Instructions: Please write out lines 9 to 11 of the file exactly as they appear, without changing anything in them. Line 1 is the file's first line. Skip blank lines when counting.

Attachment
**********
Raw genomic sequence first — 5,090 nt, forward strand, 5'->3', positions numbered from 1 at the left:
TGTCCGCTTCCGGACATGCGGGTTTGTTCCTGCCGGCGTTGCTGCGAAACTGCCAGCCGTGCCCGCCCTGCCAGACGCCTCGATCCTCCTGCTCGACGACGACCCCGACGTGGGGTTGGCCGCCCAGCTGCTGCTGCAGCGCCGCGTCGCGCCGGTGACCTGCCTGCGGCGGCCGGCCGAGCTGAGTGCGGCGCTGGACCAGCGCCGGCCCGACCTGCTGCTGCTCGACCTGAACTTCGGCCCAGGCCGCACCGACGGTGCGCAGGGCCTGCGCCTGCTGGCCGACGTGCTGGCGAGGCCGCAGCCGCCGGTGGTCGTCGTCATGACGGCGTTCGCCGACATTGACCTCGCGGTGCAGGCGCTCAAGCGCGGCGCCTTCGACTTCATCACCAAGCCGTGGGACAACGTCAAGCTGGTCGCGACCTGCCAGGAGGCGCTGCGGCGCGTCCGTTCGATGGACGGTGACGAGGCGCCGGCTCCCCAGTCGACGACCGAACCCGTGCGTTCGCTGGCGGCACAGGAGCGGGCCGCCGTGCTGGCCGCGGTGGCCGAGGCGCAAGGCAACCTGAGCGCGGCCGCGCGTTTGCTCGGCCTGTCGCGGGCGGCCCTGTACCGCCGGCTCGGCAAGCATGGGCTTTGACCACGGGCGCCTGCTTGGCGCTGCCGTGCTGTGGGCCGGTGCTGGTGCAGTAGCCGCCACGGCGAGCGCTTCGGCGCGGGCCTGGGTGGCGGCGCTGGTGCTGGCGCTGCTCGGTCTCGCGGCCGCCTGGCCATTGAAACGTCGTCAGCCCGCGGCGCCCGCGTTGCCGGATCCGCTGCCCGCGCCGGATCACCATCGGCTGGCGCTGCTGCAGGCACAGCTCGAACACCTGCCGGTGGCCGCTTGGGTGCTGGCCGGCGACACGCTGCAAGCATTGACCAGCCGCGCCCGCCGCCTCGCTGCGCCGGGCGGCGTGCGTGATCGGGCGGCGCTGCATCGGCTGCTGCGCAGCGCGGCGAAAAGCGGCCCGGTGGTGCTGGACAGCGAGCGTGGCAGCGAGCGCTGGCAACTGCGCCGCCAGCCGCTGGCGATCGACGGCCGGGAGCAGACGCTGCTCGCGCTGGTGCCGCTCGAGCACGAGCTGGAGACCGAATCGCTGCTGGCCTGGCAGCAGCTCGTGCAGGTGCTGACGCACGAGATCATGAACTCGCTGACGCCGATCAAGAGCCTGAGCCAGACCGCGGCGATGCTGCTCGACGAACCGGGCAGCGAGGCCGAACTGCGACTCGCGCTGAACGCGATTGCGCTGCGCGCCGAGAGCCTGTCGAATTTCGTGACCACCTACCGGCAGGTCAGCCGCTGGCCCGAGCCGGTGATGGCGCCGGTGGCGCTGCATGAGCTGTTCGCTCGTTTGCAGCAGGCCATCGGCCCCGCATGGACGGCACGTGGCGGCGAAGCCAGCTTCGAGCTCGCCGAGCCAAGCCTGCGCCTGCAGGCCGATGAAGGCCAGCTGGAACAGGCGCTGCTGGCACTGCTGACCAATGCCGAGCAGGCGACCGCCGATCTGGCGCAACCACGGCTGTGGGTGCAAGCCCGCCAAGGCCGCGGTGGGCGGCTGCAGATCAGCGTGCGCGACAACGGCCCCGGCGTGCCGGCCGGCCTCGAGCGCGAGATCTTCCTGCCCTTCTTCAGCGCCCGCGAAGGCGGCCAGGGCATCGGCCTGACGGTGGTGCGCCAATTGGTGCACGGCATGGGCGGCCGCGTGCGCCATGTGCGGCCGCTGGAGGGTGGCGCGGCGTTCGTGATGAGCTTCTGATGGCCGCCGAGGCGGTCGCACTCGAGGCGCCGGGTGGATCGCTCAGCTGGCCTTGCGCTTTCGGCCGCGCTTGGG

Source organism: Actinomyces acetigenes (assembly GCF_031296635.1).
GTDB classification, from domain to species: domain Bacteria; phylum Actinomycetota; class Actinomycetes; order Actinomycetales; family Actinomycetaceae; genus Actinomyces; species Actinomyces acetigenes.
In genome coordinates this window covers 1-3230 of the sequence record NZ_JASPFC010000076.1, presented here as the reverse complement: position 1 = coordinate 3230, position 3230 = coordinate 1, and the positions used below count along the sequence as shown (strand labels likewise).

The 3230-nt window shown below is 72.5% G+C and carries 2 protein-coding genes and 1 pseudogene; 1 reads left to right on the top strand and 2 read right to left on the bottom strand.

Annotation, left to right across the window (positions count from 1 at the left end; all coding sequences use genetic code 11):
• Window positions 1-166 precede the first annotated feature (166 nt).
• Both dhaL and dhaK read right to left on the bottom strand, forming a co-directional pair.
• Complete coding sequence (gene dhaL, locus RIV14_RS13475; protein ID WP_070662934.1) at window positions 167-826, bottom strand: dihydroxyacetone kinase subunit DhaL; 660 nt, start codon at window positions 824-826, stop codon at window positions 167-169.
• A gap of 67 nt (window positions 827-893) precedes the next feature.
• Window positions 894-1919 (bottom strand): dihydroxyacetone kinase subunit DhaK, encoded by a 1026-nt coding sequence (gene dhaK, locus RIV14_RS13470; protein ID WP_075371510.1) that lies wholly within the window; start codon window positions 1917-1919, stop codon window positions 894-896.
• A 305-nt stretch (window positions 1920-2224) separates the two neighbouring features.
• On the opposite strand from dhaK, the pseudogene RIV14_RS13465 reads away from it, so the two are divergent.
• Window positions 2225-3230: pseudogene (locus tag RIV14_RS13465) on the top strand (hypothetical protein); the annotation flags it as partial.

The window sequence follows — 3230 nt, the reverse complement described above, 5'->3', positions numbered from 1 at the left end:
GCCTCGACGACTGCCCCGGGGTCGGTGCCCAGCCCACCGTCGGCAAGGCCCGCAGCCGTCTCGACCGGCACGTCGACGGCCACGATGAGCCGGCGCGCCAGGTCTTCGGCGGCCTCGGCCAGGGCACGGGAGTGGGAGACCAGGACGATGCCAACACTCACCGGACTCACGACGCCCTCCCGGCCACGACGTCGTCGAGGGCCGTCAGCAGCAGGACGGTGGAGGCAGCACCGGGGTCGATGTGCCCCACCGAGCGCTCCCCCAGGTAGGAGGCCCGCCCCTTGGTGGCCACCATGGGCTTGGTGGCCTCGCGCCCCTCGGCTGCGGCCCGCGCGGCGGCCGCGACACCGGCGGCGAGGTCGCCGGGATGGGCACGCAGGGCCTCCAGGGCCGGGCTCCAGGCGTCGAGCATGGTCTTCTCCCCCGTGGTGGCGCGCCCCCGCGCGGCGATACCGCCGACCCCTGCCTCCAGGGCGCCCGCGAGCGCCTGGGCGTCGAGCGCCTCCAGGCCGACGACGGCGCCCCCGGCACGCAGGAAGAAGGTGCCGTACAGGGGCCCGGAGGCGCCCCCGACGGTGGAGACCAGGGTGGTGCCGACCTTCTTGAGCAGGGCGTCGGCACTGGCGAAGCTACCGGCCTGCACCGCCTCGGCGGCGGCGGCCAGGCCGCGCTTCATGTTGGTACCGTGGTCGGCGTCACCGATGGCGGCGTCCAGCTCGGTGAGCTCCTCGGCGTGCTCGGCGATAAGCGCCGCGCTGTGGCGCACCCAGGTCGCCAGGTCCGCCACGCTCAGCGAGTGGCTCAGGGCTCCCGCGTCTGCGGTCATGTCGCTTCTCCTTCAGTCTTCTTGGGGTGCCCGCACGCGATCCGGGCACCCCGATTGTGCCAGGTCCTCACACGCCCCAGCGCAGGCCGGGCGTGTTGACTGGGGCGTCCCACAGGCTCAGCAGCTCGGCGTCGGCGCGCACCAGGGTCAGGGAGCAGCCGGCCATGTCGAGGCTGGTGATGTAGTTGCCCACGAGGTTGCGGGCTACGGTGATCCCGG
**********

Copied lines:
• Both dhaL and dhaK read right to left on the bottom strand, forming a co-directional pair.
• Complete coding sequence (gene dhaL, locus RIV14_RS13475; protein ID WP_070662934.1) at window positions 167-826, bottom strand: dihydroxyacetone kinase subunit DhaL; 660 nt, start codon at window positions 824-826, stop codon at window positions 167-169.
• A gap of 67 nt (window positions 827-893) precedes the next feature.